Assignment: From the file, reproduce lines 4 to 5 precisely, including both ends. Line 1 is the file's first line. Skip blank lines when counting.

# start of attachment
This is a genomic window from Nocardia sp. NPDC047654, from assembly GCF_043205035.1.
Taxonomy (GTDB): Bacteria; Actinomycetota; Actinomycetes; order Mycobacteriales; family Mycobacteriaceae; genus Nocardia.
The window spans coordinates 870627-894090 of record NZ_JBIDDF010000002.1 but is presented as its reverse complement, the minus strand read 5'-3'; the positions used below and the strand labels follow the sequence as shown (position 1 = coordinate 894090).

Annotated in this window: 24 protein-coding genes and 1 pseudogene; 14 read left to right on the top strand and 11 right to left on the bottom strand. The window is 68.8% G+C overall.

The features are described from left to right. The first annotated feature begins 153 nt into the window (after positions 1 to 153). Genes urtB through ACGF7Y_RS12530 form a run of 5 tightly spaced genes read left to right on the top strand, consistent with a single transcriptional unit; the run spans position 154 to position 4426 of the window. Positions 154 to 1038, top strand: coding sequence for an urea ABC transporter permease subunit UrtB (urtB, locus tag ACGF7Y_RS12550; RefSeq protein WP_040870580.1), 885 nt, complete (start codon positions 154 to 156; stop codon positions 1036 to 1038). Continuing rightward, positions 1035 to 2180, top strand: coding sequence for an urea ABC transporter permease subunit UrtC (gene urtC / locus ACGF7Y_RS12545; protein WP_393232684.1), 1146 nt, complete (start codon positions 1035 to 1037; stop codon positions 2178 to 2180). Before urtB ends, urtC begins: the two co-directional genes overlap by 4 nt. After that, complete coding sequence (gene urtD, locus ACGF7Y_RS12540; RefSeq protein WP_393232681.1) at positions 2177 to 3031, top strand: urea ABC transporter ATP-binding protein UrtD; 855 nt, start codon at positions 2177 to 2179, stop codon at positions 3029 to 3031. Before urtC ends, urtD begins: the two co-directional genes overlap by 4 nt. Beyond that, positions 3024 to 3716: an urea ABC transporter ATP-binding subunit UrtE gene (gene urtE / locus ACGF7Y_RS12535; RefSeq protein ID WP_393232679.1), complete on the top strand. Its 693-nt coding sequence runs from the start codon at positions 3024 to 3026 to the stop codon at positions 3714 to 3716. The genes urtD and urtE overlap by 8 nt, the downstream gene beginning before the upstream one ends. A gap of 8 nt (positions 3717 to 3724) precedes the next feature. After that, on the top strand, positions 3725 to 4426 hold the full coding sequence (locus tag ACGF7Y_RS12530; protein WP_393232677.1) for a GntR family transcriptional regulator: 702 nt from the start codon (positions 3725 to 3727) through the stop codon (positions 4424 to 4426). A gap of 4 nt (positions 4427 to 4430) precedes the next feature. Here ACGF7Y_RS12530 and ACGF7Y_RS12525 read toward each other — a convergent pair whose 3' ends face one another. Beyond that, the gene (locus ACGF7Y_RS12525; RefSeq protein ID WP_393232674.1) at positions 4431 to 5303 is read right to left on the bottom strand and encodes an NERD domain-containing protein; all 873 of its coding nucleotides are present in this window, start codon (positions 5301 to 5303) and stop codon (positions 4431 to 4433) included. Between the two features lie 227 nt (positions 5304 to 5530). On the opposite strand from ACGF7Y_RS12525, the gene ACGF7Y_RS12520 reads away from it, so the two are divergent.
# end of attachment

Annotated in this window: 24 protein-coding genes and 1 pseudogene; 14 read left to right on the top strand and 11 right to left on the bottom strand. The window is 68.8% G+C overall.

The features are described from left to right. The first annotated feature begins 153 nt into the window (after positions 1 to 153). Genes urtB through ACGF7Y_RS12530 form a run of 5 tightly spaced genes read left to right on the top strand, consistent with a single transcriptional unit; the run spans position 154 to position 4426 of the window. Positions 154 to 1038, top strand: coding sequence for an urea ABC transporter permease subunit UrtB (urtB, locus tag ACGF7Y_RS12550; RefSeq protein WP_040870580.1), 885 nt, complete (start codon positions 154 to 156; stop codon positions 1036 to 1038). Continuing rightward, positions 1035 to 2180, top strand: coding sequence for an urea ABC transporter permease subunit UrtC (gene urtC / locus ACGF7Y_RS12545; protein WP_393232684.1), 1146 nt, complete (start codon positions 1035 to 1037; stop codon positions 2178 to 2180). Before urtB ends, urtC begins: the two co-directional genes overlap by 4 nt. After that, complete coding sequence (gene urtD, locus ACGF7Y_RS12540; RefSeq protein WP_393232681.1) at positions 2177 to 3031, top strand: urea ABC transporter ATP-binding protein UrtD; 855 nt, start codon at positions 2177 to 2179, stop codon at positions 3029 to 3031. Before urtC ends, urtD begins: the two co-directional genes overlap by 4 nt. Beyond that, positions 3024 to 3716: an urea ABC transporter ATP-binding subunit UrtE gene (gene urtE / locus ACGF7Y_RS12535; RefSeq protein ID WP_393232679.1), complete on the top strand. Its 693-nt coding sequence runs from the start codon at positions 3024 to 3026 to the stop codon at positions 3714 to 3716. The genes urtD and urtE overlap by 8 nt, the downstream gene beginning before the upstream one ends. A gap of 8 nt (positions 3717 to 3724) precedes the next feature. After that, on the top strand, positions 3725 to 4426 hold the full coding sequence (locus tag ACGF7Y_RS12530; protein WP_393232677.1) for a GntR family transcriptional regulator: 702 nt from the start codon (positions 3725 to 3727) through the stop codon (positions 4424 to 4426). A gap of 4 nt (positions 4427 to 4430) precedes the next feature. Here ACGF7Y_RS12530 and ACGF7Y_RS12525 read toward each other — a convergent pair whose 3' ends face one another. Beyond that, the gene (locus ACGF7Y_RS12525; RefSeq protein ID WP_393232674.1) at positions 4431 to 5303 is read right to left on the bottom strand and encodes an NERD domain-containing protein; all 873 of its coding nucleotides are present in this window, start codon (positions 5301 to 5303) and stop codon (positions 4431 to 4433) included. Between the two features lie 227 nt (positions 5304 to 5530). On the opposite strand from ACGF7Y_RS12525, the gene ACGF7Y_RS12520 reads away from it, so the two are divergent.